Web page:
Fasting and neuro-degenerative diseases

crimprovesmemory-300x260There are also very interesting mouse models of neuro-degenerative diseases. Mice maintained on IF, compared to normal mice, showed less age-related deterioration of neurons and less symptoms in models of Alzheimers disease, Parksinon’s and Huntington’s disease.

In humans, the benefits to the brain can be found both during fasting and during caloric restriction (CR). During exercise and CR, there is increased synaptic and electrical activity in the brain. In a study of 50 normal elderly subjects, memory test improved significantly with a 3 months of CR (30% reduction in calories).

memory-and-insulin-300x277Neurogenesis is the process where neural stem cells differentiate into neurons that are able to grow and form synapses with other neurons. Both exercise and CR seem to increase neurogenesis via pathways including BDNF.

Even more interestingly, the level of fasting insulin seems to have a direct inverse correlation to memory as well. That is, the lower you are able to drive down fasting insulin, the more improvement on memory score that is seen.

Increased body fat (as measured by BMI) has also been linked to decline in mental abilities. Using detailed measurements of blood flow to the brain, researchers linked a higher BMI to decreased blood flow to those areas of the brain involved in attention, reasoning, and higher function.

Intermittent fasting provides one method of decreasing insulin, while also decreasing caloric intake.

Fasting might prevent Alzheimer’s disease

Alzheimer’s disease (AD) is characterized by the abnormal accumulation of proteins. There are two main classes – amyloid plaques and neurofibrillary tangles (tau protein). The symptoms of AD correlate closely with the accumulation of these plaques and tangles. It is believed that these abnormal proteins destroy the synaptic connections in the memory and cognition areas of the brain.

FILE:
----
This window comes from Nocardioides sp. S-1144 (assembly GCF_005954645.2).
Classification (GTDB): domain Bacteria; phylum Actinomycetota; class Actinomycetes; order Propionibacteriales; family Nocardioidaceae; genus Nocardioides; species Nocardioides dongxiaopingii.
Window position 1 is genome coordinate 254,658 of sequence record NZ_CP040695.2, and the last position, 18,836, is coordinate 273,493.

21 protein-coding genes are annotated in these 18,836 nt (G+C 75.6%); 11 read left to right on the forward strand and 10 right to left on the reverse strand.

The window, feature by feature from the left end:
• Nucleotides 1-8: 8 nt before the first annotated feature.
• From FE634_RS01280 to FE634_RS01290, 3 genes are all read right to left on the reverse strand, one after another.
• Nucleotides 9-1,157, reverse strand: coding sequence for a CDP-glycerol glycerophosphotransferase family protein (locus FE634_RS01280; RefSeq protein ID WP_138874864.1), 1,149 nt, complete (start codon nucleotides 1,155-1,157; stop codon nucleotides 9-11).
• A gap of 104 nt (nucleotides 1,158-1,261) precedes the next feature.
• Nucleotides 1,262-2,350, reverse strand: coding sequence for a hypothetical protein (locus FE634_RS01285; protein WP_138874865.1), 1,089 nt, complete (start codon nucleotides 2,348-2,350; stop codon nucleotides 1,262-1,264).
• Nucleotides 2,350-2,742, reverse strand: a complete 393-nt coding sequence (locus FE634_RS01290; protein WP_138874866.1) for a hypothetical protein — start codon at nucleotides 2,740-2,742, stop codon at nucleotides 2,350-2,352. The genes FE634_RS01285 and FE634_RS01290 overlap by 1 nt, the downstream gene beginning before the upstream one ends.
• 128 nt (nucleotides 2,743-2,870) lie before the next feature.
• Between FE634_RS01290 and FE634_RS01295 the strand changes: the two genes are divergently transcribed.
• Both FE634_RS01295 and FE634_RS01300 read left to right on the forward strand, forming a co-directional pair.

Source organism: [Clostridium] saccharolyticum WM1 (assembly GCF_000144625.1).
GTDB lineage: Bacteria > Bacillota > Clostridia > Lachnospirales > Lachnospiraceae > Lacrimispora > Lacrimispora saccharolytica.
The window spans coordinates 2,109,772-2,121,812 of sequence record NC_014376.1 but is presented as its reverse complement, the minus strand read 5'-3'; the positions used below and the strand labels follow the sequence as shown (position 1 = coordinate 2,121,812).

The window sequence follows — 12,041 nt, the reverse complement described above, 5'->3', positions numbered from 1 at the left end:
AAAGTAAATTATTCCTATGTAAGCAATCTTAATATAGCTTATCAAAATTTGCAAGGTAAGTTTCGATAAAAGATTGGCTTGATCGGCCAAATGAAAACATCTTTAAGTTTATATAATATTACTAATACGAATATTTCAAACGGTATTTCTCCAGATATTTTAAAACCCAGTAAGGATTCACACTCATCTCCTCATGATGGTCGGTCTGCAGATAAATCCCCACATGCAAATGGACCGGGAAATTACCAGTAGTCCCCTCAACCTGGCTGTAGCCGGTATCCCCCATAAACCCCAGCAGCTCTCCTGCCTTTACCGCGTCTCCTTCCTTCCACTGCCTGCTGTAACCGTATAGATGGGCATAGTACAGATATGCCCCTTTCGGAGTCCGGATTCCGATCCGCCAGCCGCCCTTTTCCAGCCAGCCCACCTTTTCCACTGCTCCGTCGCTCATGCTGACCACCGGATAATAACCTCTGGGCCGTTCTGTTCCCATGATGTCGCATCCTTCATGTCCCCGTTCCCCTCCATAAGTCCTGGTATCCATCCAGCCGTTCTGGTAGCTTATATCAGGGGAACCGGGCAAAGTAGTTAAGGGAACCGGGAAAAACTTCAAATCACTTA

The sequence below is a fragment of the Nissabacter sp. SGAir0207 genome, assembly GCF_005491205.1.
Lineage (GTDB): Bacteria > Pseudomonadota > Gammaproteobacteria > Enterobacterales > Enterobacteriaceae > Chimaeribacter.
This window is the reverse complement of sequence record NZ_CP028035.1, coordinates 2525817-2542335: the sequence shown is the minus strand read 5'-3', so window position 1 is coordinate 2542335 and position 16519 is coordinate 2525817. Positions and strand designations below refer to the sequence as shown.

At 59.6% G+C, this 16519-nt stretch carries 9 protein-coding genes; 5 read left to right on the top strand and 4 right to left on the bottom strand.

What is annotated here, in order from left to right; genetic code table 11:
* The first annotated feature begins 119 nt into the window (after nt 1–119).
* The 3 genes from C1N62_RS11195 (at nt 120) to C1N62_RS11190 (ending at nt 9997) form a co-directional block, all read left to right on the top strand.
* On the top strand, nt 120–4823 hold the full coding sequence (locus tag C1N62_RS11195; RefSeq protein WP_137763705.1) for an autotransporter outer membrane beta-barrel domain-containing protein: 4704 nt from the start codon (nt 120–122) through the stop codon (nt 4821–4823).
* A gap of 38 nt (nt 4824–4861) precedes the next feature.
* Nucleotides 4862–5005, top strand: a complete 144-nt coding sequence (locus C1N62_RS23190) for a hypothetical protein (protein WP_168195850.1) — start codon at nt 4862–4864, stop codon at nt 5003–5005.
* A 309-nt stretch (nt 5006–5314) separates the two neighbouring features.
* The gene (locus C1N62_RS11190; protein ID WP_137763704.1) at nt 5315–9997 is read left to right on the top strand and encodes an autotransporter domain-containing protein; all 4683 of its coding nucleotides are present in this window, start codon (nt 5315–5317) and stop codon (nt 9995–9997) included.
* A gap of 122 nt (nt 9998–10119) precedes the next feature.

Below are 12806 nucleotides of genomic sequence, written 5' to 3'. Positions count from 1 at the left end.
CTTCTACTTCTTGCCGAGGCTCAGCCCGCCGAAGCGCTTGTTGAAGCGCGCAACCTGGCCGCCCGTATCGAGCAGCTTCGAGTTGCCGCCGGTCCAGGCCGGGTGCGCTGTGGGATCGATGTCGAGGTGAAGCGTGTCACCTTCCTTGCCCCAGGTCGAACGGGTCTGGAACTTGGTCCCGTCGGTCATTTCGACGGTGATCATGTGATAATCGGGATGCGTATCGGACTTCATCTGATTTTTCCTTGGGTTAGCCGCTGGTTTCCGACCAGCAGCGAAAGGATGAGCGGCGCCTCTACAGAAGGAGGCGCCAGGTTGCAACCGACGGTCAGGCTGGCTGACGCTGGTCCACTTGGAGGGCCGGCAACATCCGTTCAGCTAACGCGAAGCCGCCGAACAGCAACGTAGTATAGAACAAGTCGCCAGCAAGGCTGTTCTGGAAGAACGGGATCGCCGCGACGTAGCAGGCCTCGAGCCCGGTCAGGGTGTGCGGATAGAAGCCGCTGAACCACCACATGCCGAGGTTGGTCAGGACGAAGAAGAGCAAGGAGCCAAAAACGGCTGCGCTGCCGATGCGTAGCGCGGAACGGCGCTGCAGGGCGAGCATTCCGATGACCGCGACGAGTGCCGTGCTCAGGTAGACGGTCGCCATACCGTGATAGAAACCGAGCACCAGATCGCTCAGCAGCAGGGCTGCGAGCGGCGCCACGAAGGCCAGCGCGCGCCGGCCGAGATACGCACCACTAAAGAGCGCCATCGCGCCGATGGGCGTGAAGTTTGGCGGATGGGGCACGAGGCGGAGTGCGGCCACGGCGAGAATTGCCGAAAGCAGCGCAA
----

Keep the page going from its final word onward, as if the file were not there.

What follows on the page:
Certain proteins (HSP-70) act to prevent damage and misfolding of the tau and amyloid proteins. In mouse models, alternate daily fasting increased the levels of HSP-70. Autophagy removes these tau and amyloid proteins when they are damaged beyond repair. This process, too, is stimulated by fasting.

dementiaThere is substantial evidence that risk of AD is related to obesity. A recent population based twin study demonstrated that weight gain in middle age predisposes to AD.

Taken together, this suggests a fascinating possibility in the prevention of Alzheimer’s disease. Over 5 million American have AD and this number will likely increase rapidly due to the aging population. AD creates significant burdens upon families that are forced to care for their afflicted members.

Certainly fasting may have significant benefits in reducing weight, type 2 diabetes along with its complications – eye damage, kidney disease, nerve damage, heart attacks, strokes, cancer. However, the possibility also exists that it may prevent the development of Alzheimer’s disease as well.

The method of protection may also have to do with autophagy – a cellular self cleansing process that may help removed damaged proteins from the body and brain. Since AD may result from the abnormal accumulation of Tau protein or amyloid protein, fasting may provide a unique opportunity to rid the body of these abnormal proteins.

Jason Fung